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Exploring sharks, after dark

Published July 31, 2009

From Andy Dehart, Director of Biological Programs at the National Aquarium, DC

Shark Week 2009 kicks off this Sunday at 9:00 EST on Discovery Channel! I am wrapping up a frenzied media tour that Andy Shark after Darkhas enabled me to talk to  television networks, radio stations, and newspapers around the country about how important sharks are to our oceans and the threats they face, as well as the Shark Conservation Act of 2009. Tonight we will be talking with Larry King live in Los Angeles to dispel many of the myths surrounding sharks and shark attacks. Throughout the next week I will be on the CBS Early show which will be covering Shark Week every day.

One of the questions I am often asked throughout these interviews is, what is my favorite experience with sharks. In all honesty, every encounter I have had with sharks has been incredibly special to me. I have had the good fortune to be able to dive with over 40 species of sharks in my career and each experience has been unique. My hope is that all of these species will be around for future generations to enjoy as I have.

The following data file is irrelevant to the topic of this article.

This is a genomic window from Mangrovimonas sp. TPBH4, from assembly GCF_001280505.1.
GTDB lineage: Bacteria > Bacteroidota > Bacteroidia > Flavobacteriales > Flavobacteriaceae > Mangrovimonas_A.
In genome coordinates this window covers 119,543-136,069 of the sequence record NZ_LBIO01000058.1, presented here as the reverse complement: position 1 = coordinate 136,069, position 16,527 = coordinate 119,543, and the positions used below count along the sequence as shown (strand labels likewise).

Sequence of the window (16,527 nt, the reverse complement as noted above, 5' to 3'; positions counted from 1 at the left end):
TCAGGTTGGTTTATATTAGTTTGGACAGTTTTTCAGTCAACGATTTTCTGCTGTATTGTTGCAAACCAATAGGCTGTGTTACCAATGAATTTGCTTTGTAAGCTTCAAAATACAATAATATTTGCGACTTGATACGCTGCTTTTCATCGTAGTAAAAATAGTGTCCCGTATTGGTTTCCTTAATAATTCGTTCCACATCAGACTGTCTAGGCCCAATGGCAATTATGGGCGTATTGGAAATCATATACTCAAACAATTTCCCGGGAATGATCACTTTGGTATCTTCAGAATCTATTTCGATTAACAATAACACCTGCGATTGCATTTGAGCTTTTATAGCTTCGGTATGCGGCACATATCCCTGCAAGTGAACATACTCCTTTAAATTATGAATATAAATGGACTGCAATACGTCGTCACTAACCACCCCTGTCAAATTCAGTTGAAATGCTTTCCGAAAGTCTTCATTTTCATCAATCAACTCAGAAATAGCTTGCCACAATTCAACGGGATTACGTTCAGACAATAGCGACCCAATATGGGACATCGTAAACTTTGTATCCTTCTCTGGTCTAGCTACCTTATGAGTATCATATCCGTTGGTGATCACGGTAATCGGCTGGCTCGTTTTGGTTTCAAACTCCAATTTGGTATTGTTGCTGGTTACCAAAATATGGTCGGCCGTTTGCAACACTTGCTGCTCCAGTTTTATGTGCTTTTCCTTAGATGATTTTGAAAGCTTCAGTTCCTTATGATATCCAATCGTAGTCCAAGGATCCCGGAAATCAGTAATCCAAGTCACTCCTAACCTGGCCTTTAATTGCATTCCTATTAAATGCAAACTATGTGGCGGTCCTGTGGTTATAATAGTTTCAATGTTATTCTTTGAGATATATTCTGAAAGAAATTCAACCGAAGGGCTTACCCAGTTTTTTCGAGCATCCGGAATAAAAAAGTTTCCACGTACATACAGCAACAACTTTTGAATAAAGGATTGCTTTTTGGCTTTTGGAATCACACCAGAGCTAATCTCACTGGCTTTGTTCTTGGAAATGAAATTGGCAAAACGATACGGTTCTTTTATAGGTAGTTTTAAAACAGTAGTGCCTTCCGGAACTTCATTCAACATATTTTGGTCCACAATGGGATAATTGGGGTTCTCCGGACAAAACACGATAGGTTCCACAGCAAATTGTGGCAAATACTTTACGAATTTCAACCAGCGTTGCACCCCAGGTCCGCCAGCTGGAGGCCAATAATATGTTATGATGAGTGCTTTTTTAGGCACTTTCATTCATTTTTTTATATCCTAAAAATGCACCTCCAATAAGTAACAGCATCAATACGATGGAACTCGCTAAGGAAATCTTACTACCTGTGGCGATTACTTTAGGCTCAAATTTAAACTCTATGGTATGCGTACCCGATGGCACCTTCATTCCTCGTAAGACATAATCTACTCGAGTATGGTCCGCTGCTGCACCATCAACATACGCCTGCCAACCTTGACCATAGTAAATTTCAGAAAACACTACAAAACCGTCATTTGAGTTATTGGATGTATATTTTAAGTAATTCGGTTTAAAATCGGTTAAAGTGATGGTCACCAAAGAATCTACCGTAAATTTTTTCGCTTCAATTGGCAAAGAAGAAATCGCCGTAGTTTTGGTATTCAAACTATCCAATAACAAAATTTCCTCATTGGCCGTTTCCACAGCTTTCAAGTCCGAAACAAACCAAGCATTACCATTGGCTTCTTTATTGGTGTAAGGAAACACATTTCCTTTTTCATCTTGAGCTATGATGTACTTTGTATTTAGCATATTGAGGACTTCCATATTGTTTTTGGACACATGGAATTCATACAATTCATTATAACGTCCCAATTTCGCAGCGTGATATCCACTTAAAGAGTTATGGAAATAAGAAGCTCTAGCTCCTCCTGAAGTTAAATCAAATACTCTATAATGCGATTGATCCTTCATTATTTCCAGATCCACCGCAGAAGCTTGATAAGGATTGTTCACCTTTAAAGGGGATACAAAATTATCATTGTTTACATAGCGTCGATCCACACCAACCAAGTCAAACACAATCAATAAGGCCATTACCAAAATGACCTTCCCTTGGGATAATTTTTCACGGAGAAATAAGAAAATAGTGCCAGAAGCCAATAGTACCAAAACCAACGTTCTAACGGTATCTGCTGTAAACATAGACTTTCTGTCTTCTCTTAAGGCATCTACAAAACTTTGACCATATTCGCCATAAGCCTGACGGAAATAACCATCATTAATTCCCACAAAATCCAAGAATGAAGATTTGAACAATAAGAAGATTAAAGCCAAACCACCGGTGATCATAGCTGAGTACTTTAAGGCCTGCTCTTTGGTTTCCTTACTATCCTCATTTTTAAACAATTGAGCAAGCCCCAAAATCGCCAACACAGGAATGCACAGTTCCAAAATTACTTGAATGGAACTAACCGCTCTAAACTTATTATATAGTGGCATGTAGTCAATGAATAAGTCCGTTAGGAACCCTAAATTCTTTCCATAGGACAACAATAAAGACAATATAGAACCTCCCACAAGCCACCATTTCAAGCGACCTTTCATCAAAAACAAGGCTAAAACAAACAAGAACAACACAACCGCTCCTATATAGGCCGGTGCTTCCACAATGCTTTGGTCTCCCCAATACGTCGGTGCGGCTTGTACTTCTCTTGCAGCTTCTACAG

As you've been reading, I am a co-host for one of this year’s Shark Week premiers, “Shark After Dark”, which airs Thursday August 6 at 9pm. I have to say many of the dives for this show were indeed some of my favorite. We filmed in five locations around the world and got to experience what sharks do when the sun goes down. A particular highlight for me was getting to dive with six gill sharks in Seattle. The bluntnose six gill shark is a deep water shark species that can grow to a length of 18 feet. These animals spend the day in deep waters ranging from 600 feet to 6,000 feet and most encounters with this animal have been from a submarine.

For Shark After Dark, however, we were able to dive with these beautiful sharks in only 60 feet of water in the Puget Sound right in downtown Seattle. We were even lucky enough to have a 2’ long baby swim through the cage affirming that this area is indeed a pupping ground for this species. Due to the depth that they live, we know very little about this species, but there is concern that these sharks are heavily contaminated with various pollutants that run off into the Sound. This reinforces our need to not only save shark species, but also protect the fragile ecosystems and watersheds that they live and breed in.

Tune in this Thursday to hear more about the lives of sharks, after dark!

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